Chesapeake, OH, United States | Member Since 2004
I rated the performance higher than the story because I thought that the narrator brought a special depth to this story. While the action of the book covers a relatively short period of time, from September 5, 1979 to February 29, 1980 the narrator does this interesting thing with the first person point of view character's accent. It moves from an educated Welsh accent to boarding school English as she spends time at the expensive English boarding school that her English aunts send her to, then slips back a little more toward the Welsh when she is again with her mother's family, but not as strongly marked.
Probably a pretty obvious progression, but it kind of crept up on me as I listened this book and some narrators/producers might not have bothered. I've tried a couple of Audible books recently that I did not buy because I sampled them and thought the narrator was sub par.
This is probably a love it or hate it book. I found it easy to identify with the main character who used books as a comfort and guide. I can see where others might find the references, not just to science fiction and fantasy stories, but to historical fiction, Victorian children's fiction, and Plato to be tiresome, but for me they enriched the narrative.
I don't know if this is book I could recommend unless I knew you very well, but I liked the audible version very much for some reasons that had nothing to do with just enjoying the story.
Forensic pathologist John Eisenmenger and Chief Inspector Beverly Wharton are drawn into a puzzling case from two separate directions. Eisenmenger was looking into the unexpected demise of a lorry driver back from a trip to Europe. Chief Inspector Wharton had the murder of a husband and wife that she was trying to solve.
I wasn't terribly impressed with the first Eisenmenger book I listened to, but somewhere between 2006's A World Full of Weeping and this book, something good happened. This isn't a whodunit, the main question is why was it done and McCarthy does an outstanding job of putting the reader into the heads of various characters. In fact, when the book was over and the current situation resolved I immediately checked his web site to see if there was a new Eisenmenger book on the horizon (unfortunately not).. I'm really interested in where he is taking his two main characters next.
Seán Barrett does a good job with this one. No complaints about the narration.
Half a family is killed in a bloody violent attack. The mother and one twin daughter are slaughtered. The father is struck on the head and left unconscious. The other daughter discovers the bodies and calls 999 before collapsing. Detective Constable Maeve Kerrigan and her superior DI Josh Derwent arrive on the scene to help with the investigation.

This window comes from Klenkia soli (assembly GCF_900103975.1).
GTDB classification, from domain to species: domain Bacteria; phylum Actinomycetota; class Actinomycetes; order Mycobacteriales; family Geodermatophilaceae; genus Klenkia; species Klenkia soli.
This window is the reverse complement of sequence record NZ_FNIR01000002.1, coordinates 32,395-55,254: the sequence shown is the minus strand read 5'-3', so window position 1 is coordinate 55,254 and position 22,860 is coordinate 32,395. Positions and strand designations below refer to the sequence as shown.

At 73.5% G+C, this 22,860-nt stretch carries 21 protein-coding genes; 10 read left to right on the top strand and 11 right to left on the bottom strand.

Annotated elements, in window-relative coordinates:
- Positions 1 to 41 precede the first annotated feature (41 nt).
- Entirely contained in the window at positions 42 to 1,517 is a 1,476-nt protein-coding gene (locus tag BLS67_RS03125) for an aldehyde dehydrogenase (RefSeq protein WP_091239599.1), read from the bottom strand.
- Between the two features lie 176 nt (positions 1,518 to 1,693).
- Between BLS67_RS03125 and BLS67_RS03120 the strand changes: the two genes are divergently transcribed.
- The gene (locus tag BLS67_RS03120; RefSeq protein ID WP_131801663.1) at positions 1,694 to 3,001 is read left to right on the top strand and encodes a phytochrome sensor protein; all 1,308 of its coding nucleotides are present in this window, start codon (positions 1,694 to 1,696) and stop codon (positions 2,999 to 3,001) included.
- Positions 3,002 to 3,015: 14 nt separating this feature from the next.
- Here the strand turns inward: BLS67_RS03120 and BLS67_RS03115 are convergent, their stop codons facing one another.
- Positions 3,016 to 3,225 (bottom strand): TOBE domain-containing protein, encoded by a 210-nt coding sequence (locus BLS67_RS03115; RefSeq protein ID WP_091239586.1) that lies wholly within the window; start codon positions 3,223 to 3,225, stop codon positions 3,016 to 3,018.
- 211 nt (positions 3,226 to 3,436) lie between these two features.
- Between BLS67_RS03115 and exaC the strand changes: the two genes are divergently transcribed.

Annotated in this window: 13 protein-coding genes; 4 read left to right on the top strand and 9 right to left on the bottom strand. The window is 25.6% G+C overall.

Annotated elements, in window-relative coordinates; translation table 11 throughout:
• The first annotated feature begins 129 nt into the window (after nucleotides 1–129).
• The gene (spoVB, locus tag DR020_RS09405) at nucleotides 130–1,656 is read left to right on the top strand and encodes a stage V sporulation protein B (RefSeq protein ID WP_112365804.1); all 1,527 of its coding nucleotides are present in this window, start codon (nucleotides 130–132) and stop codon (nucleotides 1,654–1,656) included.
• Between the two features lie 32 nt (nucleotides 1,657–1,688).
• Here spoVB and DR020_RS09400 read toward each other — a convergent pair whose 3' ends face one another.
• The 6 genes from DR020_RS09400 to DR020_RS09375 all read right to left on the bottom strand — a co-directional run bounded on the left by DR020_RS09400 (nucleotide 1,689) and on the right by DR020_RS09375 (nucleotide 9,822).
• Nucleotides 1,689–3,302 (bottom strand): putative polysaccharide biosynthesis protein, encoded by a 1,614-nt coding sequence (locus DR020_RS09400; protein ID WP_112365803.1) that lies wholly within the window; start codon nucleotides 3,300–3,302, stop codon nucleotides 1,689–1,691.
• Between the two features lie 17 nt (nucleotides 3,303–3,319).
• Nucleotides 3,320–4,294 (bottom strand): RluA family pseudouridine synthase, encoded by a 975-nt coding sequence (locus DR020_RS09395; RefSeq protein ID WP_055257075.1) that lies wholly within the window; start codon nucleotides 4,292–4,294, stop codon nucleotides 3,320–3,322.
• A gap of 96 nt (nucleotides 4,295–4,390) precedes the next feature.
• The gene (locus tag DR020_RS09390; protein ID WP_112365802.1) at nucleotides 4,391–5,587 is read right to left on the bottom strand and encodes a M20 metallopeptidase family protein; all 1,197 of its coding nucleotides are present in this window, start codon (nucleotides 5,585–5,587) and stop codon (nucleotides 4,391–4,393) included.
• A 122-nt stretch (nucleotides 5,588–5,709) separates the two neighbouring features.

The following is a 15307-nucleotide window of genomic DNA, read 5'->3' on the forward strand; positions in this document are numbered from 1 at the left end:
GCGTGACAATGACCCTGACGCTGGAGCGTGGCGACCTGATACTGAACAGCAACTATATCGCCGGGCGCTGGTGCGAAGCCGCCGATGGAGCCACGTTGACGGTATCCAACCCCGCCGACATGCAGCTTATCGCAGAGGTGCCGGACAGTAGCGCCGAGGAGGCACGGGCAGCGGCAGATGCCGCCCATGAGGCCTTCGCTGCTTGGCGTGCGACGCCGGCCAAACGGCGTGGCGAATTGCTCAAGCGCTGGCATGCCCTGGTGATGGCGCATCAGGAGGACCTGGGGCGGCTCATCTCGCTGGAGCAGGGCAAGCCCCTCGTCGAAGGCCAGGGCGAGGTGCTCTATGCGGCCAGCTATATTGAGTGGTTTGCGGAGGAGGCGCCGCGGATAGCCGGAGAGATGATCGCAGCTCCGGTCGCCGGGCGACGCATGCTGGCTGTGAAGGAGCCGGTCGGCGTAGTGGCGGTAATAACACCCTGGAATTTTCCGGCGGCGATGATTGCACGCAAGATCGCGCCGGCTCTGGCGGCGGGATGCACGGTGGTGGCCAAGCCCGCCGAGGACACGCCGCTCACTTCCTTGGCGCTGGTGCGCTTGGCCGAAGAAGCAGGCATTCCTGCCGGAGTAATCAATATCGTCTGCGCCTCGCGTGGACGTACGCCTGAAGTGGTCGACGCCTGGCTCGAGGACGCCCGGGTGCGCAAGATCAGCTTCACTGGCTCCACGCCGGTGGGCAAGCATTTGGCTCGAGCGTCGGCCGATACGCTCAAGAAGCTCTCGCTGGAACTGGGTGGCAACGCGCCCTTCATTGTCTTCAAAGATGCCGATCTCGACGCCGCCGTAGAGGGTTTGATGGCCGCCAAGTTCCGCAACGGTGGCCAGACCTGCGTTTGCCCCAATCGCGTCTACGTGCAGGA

Digging into the details of the lives of Philip Kennford, his wife Vita and their two daughters reveals an extremely dysfunctional family. Kennford, a criminal lawyer, has enemies both among his clients and the victims of clients he has represented. He is also a philanderer and a less than than admirable family. Vita is willing to take any action to keep her marriage intact.
Meanwhile story lines from earlier books in the series concerning Maeve's relationship with another member of the force and the struggle between a jailed mob leader and a rival weave their ways through the plot. These plot strands are the reason I suggest that a reader go back to the first book in the series and read forward.
I found this entry in the series better written than the first book and I'm looking forward to the next one.
The narrator is quite competent and easy to listen to. I have no complaints about production values.
Crispin's real name was Robert Bruce Montgomery. He earned a BA in modern languages from St John's College, Oxford. He first earned recognition for composing vocal and choral music. Then he began to write scores for the British movie industry in addition to his mystery novels.
This was his seventh novel and I think it's pretty clear that he is more interested in depicting the (rather unpleasant) quirks of the British film industry than in whodunnit. In fact, I rather suspect he wrote himself into a corner in this one and had to break one of the classic mystery rules in order to solve the problem. But I like Crispin even when he's not at the top of this form and spent a very pleasant Sunday listening to this book.
So I'm not recommending this because it's a clever mystery. I'm recommending it because Crispin describes in an entertaining fashion the post WWII film business in England (which was different from what was going on in Hollywood at the same time and yet curiously the same).
It's read by Philip Bird who does a great job with what is essentially period voices.
This is the first of the two DI Bobby Maiden books published by Phil Rickman under the name Will Kingdom in the 1990's. I bought and read them in paperback ages ago but was really looking forward to the audio version that has been available in the UK for a couple of years at least. I HATE geo-restrictions. There are in fact a lot of books on the UK site that the authors would have sold to me if it were not for geo-restrictions.